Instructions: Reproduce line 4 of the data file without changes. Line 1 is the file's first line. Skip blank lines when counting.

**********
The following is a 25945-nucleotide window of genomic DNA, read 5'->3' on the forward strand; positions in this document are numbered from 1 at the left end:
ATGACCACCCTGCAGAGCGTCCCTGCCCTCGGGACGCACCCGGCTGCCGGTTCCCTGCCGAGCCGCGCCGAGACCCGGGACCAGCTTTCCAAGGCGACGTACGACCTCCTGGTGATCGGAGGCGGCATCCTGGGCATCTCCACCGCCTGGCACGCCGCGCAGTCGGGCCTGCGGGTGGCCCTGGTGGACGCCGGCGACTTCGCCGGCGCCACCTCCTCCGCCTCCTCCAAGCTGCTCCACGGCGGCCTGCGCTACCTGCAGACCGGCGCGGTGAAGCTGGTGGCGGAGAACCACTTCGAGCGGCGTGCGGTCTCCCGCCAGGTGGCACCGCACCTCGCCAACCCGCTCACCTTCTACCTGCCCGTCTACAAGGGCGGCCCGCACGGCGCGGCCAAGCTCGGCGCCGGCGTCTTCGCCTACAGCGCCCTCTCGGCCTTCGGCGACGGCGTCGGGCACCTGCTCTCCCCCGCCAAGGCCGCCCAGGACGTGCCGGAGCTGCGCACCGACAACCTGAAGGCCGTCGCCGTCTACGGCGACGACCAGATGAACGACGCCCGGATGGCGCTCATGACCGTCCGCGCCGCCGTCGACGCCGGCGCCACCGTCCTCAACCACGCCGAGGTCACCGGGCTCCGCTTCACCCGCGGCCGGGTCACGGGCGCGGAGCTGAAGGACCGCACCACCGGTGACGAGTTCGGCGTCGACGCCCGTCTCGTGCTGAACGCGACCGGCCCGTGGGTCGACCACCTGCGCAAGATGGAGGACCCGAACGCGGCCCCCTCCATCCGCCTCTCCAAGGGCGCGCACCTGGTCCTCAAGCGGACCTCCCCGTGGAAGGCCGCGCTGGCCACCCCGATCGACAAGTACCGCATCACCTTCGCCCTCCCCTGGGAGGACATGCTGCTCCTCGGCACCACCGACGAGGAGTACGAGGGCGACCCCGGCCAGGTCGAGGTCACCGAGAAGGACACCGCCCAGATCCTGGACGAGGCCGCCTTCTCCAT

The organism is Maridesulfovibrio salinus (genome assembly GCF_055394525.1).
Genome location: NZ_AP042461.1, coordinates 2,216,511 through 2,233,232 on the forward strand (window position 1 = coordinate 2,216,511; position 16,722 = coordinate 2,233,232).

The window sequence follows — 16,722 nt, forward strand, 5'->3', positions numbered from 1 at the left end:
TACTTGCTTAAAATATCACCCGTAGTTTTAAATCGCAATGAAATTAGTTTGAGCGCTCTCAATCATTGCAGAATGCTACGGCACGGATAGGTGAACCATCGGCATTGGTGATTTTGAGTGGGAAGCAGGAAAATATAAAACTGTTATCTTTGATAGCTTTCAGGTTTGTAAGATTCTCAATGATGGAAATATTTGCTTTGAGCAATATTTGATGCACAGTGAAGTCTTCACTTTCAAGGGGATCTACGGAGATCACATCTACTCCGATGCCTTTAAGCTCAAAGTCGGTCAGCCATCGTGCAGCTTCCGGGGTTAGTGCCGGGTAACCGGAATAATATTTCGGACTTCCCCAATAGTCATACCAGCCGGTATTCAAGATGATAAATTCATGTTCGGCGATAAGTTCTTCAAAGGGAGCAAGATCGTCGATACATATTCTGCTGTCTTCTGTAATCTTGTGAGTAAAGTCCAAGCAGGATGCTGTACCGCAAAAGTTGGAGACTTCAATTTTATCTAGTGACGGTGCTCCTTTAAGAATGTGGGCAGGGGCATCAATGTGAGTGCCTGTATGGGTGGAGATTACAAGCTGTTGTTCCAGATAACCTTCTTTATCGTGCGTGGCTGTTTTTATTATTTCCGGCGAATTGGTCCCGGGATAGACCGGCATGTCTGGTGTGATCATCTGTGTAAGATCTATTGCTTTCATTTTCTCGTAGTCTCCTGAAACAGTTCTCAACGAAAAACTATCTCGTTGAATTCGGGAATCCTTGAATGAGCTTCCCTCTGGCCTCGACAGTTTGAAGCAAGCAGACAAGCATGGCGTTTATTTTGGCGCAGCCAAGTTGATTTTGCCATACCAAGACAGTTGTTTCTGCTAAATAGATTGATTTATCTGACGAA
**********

Genome location: NZ_AP042461.1, coordinates 2,216,511 through 2,233,232 on the forward strand (window position 1 = coordinate 2,216,511; position 16,722 = coordinate 2,233,232).